You do. You pick and choose. That is why you are at a brownstone on a stoop instead of some massive location. You choose what you are going to spend your money on and, when you know you are going back in time, you want to capture the clothing. You have to get police uniforms that look like that. We built an autopsy room that went back in time and did a lot of research on that. We wanted to capture particularly the clothing, the style for the women. All the people in involved in production — our costumer, Vaughan Edwards is our production designer Steve Fidler is the construction guy. Everybody got together and did their own research and brought something to it. It was wonderful. We were on the Paramount lot and we were creating fog and steam and snow because I also added snow to this whole thing. You felt that you went back in time.
I heard that the original name for the lipstick in the story was Cherries in the Snow, which was perfect because there was snow, but when I watched, it was Stormy Red. What happened?
Revlon wouldn’t clear it for us. So we had to go with something else. We had to make something up that didn’t ever exist and that was a difficult thing because you should know the names of red lipsticks. I mean, they have been everything, so I was really disappointed. We fought to the bitter end, but they didn’t want to associate it with a murder. You can still go on websites and find it.
How much did you stretch reality in casting Lee Majors because in my mind he wasn’t really old enough to play the detective on the cold case?
You think he is too young as the old guy? He is the exact same age as the guy I wrote in the script. He just dyed his hair.
You don’t become a detective overnight, so I thought he was too young.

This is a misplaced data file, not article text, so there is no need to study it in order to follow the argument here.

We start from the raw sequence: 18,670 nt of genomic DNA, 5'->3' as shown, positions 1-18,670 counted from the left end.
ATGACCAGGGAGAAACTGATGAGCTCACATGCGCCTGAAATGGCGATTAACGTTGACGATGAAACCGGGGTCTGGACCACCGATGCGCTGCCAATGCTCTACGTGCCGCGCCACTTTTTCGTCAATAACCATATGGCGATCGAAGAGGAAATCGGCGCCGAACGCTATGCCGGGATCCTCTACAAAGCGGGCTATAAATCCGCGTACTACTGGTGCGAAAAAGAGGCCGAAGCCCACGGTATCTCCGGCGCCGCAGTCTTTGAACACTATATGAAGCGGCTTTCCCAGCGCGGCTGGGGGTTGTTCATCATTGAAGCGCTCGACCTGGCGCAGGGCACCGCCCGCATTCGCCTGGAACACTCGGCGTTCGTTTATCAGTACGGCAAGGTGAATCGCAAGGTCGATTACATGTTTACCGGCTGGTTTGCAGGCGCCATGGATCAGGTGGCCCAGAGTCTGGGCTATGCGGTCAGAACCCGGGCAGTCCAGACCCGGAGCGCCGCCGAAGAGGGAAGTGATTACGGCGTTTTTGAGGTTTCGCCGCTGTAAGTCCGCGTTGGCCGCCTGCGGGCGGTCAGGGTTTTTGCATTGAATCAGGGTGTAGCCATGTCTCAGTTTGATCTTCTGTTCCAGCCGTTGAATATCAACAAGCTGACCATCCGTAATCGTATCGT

You could get on the detective track quite immediately back then. We did our research, believe me. It happened very quickly. He was in his early 20s. You can start at 18 as a police officer. Back then you didn’t have to have a college degree. You can get right out of high school and go into the academy.
The fact that Lee Majors is so well known for his roles in the “Six Million Dollar Man” and “Big Valley,” did you think people might not accept him?
You do think about it but he came in and wanted to do the part. You think, Is it going to feel gimmicky? But he came in and he nailed it so beautifully and became that character with such ease there was no other selection. He got it. It was so great.
It looks as if Christine (Megan Dodds) and Mac are going to have a romance?
Yeah, did you respond to that?
I did. I want him to find someone. It has been a while since his wife died.
Well, Mac has always been pursued and these are two people at a certain time who like each other, have someone in common that they really liked — meaning her brother — who was Mac’s partner, so there is a history there, so there is a comfort level, but there was always an attraction for her. It is easy to get into that relationship, but they are two people who are kind of reluctant souls about it but find it easy to go at the pace they are going, so we are heading into a relationship there.
The “Flash Pop” episode of “CSI: NY” airs Friday, March 30 at 9 p.m. on CBS.